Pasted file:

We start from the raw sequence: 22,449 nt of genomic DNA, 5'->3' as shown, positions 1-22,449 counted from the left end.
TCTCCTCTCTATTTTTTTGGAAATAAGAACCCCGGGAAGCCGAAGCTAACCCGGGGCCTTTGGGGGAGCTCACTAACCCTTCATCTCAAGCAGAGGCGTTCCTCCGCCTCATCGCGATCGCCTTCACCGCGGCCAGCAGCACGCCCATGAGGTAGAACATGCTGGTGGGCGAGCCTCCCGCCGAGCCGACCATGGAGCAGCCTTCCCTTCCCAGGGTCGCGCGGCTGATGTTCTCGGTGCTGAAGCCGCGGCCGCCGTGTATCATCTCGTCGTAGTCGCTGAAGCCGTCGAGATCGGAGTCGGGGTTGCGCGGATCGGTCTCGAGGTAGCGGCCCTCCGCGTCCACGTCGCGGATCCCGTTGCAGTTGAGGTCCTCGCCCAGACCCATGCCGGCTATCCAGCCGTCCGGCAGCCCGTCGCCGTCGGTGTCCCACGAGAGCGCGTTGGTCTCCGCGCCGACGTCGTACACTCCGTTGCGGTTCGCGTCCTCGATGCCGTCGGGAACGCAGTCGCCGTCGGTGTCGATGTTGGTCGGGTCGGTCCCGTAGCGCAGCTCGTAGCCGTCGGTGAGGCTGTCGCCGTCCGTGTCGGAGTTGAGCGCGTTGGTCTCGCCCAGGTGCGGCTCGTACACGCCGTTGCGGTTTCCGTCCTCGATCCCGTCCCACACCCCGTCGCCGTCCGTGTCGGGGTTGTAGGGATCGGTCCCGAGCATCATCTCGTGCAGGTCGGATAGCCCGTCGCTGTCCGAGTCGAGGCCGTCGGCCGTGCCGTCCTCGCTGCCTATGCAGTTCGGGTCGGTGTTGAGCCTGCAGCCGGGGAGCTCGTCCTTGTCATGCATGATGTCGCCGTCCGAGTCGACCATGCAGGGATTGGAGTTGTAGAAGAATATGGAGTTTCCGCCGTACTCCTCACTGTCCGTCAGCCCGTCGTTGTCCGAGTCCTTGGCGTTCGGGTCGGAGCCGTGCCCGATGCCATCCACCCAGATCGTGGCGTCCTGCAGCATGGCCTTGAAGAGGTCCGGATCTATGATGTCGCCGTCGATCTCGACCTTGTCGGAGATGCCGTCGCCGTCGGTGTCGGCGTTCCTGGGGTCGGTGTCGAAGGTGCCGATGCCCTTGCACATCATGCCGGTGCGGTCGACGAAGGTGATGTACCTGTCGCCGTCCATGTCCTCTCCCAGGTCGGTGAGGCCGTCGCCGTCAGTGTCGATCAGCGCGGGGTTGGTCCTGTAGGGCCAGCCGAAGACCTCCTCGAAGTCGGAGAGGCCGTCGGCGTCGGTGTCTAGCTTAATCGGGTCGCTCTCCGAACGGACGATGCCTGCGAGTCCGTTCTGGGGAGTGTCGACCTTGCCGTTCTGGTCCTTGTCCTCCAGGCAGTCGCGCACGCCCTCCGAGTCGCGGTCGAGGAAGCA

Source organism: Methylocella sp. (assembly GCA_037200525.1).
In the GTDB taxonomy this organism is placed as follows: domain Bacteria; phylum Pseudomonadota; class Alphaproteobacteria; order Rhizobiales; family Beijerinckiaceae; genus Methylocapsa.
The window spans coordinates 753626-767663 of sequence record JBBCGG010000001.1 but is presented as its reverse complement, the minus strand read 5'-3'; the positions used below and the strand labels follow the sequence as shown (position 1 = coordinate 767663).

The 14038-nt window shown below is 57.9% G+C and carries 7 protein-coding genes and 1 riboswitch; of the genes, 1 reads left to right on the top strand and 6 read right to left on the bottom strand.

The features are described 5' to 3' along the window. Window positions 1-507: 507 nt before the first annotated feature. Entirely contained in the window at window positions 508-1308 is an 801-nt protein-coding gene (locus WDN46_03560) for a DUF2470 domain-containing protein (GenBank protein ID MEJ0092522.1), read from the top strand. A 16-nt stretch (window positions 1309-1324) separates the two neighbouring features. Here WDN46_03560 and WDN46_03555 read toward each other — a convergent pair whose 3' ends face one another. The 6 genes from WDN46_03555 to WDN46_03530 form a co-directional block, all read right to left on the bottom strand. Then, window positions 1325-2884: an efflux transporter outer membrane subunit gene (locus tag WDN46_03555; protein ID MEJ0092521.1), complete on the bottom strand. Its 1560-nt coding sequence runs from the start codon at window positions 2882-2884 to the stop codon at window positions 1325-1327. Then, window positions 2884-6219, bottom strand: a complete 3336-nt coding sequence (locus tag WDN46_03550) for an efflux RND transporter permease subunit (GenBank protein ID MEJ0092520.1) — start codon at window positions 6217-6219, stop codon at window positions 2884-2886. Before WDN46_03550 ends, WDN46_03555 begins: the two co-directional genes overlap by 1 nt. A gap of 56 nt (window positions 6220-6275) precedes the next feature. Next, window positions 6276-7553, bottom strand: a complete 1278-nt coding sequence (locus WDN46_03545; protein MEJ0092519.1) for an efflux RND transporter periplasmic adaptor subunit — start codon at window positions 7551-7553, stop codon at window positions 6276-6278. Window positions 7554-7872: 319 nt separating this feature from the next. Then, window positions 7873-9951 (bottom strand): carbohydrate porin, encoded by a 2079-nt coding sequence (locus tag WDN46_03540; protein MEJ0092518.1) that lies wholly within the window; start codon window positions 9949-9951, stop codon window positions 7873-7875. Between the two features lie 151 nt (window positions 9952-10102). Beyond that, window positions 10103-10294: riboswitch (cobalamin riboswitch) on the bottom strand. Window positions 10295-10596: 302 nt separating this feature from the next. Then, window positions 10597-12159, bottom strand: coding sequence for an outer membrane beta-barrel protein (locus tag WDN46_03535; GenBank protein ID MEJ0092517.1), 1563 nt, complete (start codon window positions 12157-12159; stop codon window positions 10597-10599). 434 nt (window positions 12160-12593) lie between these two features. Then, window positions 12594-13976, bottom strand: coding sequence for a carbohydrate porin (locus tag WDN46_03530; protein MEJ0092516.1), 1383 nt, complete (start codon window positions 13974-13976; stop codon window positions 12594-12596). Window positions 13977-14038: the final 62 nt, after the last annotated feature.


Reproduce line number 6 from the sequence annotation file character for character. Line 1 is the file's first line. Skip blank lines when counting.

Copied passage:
The 14038-nt window shown below is 57.9% G+C and carries 7 protein-coding genes and 1 riboswitch; of the genes, 1 reads left to right on the top strand and 6 read right to left on the bottom strand.